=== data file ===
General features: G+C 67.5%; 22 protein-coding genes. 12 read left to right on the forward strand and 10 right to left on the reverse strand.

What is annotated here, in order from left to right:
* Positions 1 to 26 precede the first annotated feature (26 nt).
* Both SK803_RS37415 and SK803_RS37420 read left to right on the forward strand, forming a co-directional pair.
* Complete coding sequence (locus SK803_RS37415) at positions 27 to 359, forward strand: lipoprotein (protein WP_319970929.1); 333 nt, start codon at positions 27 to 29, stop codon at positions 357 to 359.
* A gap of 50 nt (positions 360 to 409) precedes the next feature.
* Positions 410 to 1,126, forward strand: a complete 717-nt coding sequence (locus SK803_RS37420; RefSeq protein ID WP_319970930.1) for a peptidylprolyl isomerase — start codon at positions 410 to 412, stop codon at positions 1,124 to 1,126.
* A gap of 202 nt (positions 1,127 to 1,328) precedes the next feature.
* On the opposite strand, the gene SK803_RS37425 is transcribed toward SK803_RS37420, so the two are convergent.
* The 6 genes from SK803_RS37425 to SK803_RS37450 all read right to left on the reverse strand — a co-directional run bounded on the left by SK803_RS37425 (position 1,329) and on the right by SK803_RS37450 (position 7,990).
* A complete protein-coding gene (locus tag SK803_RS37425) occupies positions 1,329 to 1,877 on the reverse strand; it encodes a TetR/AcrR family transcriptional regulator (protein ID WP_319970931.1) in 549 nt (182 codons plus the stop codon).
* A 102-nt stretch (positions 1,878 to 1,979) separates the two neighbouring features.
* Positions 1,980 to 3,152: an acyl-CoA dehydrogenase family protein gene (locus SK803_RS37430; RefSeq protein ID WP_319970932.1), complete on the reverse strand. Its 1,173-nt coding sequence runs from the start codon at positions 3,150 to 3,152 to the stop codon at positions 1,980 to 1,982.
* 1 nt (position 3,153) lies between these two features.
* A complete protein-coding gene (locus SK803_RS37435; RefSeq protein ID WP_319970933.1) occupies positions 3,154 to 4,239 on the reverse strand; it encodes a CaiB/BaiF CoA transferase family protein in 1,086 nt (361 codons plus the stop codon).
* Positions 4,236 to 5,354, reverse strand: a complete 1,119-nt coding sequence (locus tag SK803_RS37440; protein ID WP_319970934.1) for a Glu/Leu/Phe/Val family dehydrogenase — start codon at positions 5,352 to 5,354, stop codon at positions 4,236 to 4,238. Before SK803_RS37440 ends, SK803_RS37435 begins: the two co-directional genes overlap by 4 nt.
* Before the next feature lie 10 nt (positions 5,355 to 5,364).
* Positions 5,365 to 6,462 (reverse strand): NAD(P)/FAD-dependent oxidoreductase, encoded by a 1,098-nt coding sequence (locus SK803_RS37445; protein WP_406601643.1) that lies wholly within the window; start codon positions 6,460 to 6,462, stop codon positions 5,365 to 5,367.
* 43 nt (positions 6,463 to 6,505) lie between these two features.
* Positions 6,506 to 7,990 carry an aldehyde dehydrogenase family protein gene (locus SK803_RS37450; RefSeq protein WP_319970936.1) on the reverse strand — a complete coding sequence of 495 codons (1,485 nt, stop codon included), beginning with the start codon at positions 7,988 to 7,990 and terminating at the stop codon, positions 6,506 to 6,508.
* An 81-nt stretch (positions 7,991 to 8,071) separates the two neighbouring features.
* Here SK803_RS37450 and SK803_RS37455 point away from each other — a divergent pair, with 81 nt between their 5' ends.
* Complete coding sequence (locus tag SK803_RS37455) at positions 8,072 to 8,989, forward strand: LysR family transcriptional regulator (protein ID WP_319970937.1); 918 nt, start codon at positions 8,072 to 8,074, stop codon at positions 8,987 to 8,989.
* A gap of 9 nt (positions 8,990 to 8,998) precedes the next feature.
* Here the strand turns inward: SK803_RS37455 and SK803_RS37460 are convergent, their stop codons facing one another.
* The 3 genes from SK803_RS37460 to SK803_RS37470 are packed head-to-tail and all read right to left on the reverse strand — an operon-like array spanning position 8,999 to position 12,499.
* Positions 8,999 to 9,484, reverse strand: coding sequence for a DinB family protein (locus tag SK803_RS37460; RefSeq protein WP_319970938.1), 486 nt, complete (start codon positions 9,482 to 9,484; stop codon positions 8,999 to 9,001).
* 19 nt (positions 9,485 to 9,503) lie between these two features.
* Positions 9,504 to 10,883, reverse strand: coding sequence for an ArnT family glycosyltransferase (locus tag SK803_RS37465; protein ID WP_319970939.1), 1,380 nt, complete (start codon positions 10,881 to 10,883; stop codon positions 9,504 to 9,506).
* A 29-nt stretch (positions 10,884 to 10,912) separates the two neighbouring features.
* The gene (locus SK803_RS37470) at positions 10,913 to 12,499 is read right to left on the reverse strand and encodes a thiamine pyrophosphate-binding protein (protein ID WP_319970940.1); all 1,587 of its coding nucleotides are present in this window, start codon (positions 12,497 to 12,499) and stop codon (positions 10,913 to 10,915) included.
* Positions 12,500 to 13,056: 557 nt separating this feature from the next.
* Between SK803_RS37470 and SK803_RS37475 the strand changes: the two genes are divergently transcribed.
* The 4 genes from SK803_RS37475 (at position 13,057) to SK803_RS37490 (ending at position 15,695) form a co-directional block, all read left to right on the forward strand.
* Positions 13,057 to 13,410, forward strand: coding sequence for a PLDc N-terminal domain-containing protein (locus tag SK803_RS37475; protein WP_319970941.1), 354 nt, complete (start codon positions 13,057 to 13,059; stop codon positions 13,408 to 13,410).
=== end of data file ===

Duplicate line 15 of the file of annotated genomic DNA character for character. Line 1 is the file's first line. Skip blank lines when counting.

* A complete protein-coding gene (locus SK803_RS37435; RefSeq protein ID WP_319970933.1) occupies positions 3,154 to 4,239 on the reverse strand; it encodes a CaiB/BaiF CoA transferase family protein in 1,086 nt (361 codons plus the stop codon).